Vikings who settled in Iceland more than 1000 years ago valued their horses so much that the men were buried with their faithful steeds. And DNA analysis of these precious animals recently turned out that the horses consigned to the tomb with their male owners were the men, also.
For decades, archaeologists have studied the contents of hundreds of Viking graves in Iceland. Many of these tombs also contained the remains of horses that seemed to be healthy adults when they died.
Because the horses seemed well cared for in life — before they were killed and buried, and that is — they were regarded as important for the men, whose remains lay in the neighbourhood. Recently, scientists conducted the first ancient DNA analysis of the bones of 19 horses in the Viking dig, and found that almost all the animals were man, a tantalizing idea about gone Viking-culture. [Fierce Fighters: 7 Secrets of Viking Culture]
Iceland is the home of 355 known Viking burials dating to the late ninth century to the beginning of the 11th century A. D., and the residents are mainly middle-aged men, researchers reported in a new study. Horses are common in these graves — more than 175 horses appear in 148 dig. The majority of the animals were clearly associated with the human skeletons, and they seemed to have been slaughtered “especially for the funeral,” the scientists reported.
More From LiveScience
- Viking culture
- Fierce Fighters: 7 Secrets of Viking Culture
- Viking graves
- Journal of Archaeological Science
Prior to the interpretation of horses’ remains of other Viking sites suggested that the male horses played an important role for the Vikings. And the researchers suspect that the learning of the gender of the buried Icelandic horses would provide valuable insight into burial rituals.
Experts can distinguish between the residues of the male and female horses by looking at the shape of the animal from the pelvis and of the teeth, which is usually only in men, according to the study. But this type of analysis works only if the remains are in good condition, study co-author Albína Hulda Pálsdóttir, a phd student from the Centre for Ecological and Evolutionary Synthesis at the University of Oslo in Sweden, told Science in an e-mail.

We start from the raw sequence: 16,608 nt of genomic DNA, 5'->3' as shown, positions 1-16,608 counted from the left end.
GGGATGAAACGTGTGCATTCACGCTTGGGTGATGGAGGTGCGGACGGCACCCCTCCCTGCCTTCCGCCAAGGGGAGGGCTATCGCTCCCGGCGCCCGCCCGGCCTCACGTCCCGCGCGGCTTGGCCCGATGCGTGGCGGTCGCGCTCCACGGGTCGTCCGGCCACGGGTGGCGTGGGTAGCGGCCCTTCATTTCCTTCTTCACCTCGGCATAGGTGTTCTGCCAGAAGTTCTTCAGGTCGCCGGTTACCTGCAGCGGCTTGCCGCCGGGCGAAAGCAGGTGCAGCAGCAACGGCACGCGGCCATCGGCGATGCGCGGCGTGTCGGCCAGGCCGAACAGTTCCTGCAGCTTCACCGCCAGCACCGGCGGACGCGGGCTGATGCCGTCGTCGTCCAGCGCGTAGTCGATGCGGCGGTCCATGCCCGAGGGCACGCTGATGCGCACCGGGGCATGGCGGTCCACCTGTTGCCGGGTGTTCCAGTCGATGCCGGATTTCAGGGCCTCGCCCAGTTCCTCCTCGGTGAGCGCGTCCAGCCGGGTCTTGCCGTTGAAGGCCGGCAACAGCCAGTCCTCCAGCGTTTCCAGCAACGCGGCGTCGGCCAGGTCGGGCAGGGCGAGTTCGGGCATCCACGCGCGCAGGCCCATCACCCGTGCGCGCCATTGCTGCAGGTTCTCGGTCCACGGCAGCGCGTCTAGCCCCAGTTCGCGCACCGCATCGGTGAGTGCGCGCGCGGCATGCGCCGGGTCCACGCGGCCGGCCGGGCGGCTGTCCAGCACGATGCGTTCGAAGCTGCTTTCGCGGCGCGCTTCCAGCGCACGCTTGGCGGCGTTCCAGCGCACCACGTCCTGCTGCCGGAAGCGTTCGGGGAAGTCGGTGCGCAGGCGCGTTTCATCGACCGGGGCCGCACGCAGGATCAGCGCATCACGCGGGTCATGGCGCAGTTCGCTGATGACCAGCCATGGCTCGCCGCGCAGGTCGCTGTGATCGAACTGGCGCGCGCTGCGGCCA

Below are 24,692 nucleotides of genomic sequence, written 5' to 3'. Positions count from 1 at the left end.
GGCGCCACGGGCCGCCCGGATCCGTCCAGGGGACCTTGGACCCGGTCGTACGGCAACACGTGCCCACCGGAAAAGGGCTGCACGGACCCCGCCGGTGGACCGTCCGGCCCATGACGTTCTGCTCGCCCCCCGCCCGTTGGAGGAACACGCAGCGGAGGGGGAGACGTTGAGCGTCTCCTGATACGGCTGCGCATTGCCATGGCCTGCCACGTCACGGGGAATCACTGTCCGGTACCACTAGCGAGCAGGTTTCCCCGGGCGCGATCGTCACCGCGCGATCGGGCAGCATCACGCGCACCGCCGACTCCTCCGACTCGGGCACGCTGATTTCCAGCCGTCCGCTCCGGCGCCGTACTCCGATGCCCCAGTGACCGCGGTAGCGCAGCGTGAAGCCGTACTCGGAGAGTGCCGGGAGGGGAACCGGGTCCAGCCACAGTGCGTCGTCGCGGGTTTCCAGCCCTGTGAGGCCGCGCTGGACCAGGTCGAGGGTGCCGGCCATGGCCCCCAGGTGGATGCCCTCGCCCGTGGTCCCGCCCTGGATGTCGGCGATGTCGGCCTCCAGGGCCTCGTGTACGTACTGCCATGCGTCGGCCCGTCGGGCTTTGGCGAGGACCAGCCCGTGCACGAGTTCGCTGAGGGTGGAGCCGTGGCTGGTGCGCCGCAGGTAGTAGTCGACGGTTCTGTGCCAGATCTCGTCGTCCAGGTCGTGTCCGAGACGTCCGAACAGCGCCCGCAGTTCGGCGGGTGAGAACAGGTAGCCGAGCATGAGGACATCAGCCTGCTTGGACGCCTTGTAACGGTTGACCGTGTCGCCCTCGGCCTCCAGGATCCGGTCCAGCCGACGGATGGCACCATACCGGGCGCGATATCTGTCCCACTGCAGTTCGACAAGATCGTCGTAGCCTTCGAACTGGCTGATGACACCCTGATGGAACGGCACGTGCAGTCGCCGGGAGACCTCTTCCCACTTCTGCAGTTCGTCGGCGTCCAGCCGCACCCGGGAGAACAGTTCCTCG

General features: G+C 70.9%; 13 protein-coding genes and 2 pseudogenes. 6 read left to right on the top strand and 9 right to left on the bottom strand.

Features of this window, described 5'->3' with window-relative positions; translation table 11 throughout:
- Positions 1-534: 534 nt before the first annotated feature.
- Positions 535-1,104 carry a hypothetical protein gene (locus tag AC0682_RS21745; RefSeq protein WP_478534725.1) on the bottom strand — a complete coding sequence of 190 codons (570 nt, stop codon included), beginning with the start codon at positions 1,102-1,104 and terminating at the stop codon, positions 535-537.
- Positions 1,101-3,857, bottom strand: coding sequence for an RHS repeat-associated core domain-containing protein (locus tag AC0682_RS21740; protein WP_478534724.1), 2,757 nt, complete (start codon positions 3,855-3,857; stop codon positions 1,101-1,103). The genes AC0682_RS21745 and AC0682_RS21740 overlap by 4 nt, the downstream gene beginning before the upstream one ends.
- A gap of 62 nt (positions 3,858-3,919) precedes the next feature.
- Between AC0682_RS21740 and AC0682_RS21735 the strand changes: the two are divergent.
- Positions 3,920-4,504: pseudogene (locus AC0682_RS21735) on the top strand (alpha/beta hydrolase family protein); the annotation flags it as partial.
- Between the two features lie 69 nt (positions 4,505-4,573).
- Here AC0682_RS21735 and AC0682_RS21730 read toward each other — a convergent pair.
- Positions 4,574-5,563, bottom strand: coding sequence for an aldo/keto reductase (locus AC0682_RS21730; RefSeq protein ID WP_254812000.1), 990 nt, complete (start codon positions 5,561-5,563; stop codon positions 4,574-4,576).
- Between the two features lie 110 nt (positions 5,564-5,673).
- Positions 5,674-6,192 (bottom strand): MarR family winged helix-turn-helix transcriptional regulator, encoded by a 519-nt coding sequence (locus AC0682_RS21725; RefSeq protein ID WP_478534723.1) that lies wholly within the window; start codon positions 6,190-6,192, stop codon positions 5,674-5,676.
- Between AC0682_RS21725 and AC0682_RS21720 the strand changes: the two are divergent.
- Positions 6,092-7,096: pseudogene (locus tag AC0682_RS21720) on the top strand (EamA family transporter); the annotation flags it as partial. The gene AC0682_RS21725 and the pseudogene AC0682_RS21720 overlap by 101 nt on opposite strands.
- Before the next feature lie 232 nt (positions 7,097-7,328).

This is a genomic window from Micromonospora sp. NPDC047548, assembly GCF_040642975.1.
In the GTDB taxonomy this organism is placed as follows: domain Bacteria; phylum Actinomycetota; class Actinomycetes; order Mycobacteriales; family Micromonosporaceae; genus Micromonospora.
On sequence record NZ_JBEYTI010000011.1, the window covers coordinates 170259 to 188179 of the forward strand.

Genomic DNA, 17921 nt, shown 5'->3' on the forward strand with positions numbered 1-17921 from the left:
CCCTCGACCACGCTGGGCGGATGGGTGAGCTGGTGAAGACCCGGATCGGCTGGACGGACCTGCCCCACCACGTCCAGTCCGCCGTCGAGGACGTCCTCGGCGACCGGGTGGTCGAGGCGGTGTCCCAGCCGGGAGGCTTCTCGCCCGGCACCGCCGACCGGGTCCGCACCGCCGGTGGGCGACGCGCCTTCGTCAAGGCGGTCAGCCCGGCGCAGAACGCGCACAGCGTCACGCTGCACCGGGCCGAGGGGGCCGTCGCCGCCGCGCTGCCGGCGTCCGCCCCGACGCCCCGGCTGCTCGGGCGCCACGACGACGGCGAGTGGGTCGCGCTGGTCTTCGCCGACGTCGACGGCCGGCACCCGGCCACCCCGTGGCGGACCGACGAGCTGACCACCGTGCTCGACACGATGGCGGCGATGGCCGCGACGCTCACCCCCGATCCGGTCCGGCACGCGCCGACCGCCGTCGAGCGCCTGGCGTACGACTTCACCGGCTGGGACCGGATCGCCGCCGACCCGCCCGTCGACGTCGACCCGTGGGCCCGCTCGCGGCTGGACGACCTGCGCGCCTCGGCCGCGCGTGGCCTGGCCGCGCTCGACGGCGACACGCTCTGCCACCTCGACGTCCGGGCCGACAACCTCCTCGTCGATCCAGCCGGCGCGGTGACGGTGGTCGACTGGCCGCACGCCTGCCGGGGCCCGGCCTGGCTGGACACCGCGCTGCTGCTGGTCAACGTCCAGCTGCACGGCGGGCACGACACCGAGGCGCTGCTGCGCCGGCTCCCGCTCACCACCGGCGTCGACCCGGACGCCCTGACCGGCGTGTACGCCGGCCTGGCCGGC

“Since horses are so difficult to sex morphologically, unless a reasonably well-preserved, whole skeletons are found, we know very little about the different roles of male and female horses in the past,” Pálsdóttir said.
The scientists turned to the ancient DNA, or aDNA, to reveal the gender of the horses, that they were able to accomplish with small amounts of genetic material. They examined 22 horses from 17 sites, and of the 19 horses found in graves, 18 were men. This suggests that the male horses were preferred for ritual burial by the Viking nobles, whose graves they shared, Pálsdóttir said in the e-mail.
“The relationship between men and women and the age distribution of the killed horses suggests that there was a well-formed structure behind the rituals, in which the chosen horse came on as a symbolic representative,” she explained.
“The conscious choice of the men was perhaps connected with the characteristics of the stallions; masculinity and aggression could have been a strong symbolic factor”, Pálsdóttir added.
However, the remains of three horses, which were found outside the graves had not received the ceremonial treatment of the buried horses. All of these animals were found to be a woman, and she had probably already eaten, the authors of the study concluded.
In the further analysis of the samples, the scientists compare this with the evidence of horses from other Northern European countries that date back to the time of the Vikings, Pálsdóttir told Live Science. They hope to find the geographical origin of Viking horses and physical properties, such as the horses’ colors, she added.
The findings are published online in the January 2019 issue of the Journal of Archaeological Science.
- Viking History: Facts & Myths
- Photos: Vikings Accessorized with Small Metal Dragons
- In Photos: Viking Settlement Discovered in L’anse aux Meadows
Original article on Live Science.